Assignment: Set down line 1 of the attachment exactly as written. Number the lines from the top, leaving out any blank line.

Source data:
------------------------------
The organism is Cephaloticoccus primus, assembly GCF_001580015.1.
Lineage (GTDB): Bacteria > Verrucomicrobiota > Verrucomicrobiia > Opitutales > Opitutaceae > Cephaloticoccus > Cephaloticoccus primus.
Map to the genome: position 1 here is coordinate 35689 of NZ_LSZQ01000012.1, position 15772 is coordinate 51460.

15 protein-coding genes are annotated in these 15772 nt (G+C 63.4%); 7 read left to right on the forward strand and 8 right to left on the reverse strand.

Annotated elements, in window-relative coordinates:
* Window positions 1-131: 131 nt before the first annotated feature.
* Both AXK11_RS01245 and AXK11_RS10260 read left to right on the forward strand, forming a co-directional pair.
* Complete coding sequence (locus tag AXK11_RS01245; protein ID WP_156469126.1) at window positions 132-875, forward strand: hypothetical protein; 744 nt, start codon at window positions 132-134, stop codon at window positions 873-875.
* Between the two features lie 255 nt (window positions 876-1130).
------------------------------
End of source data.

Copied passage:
The organism is Cephaloticoccus primus, assembly GCF_001580015.1.